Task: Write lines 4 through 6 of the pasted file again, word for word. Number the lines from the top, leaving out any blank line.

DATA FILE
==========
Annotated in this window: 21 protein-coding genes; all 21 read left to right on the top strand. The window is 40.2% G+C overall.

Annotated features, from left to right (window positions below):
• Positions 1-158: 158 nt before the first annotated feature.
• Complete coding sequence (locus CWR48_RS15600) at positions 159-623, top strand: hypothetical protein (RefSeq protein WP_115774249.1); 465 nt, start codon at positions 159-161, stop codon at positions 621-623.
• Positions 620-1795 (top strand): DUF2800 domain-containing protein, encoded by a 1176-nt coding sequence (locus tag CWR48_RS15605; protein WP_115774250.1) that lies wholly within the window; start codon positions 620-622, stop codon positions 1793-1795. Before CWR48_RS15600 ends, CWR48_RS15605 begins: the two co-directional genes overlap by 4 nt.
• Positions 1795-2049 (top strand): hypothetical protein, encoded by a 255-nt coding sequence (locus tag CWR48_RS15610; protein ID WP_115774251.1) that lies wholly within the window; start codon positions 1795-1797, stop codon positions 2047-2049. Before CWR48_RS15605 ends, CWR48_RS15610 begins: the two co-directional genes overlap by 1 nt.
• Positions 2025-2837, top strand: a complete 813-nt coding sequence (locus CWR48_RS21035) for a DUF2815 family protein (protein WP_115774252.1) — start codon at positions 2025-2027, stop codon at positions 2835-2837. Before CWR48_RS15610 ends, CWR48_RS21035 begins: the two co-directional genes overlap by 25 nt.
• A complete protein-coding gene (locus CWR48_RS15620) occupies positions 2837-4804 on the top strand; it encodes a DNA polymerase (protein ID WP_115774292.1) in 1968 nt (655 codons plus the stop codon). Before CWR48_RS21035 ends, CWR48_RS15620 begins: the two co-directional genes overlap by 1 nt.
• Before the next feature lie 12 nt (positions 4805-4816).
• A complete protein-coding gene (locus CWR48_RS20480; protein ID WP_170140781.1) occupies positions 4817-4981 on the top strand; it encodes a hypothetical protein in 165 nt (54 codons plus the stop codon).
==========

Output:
• Complete coding sequence (locus CWR48_RS15600) at positions 159-623, top strand: hypothetical protein (RefSeq protein WP_115774249.1); 465 nt, start codon at positions 159-161, stop codon at positions 621-623.
• Positions 620-1795 (top strand): DUF2800 domain-containing protein, encoded by a 1176-nt coding sequence (locus tag CWR48_RS15605; protein WP_115774250.1) that lies wholly within the window; start codon positions 620-622, stop codon positions 1793-1795. Before CWR48_RS15600 ends, CWR48_RS15605 begins: the two co-directional genes overlap by 4 nt.
• Positions 1795-2049 (top strand): hypothetical protein, encoded by a 255-nt coding sequence (locus tag CWR48_RS15610; protein ID WP_115774251.1) that lies wholly within the window; start codon positions 1795-1797, stop codon positions 2047-2049. Before CWR48_RS15605 ends, CWR48_RS15610 begins: the two co-directional genes overlap by 1 nt.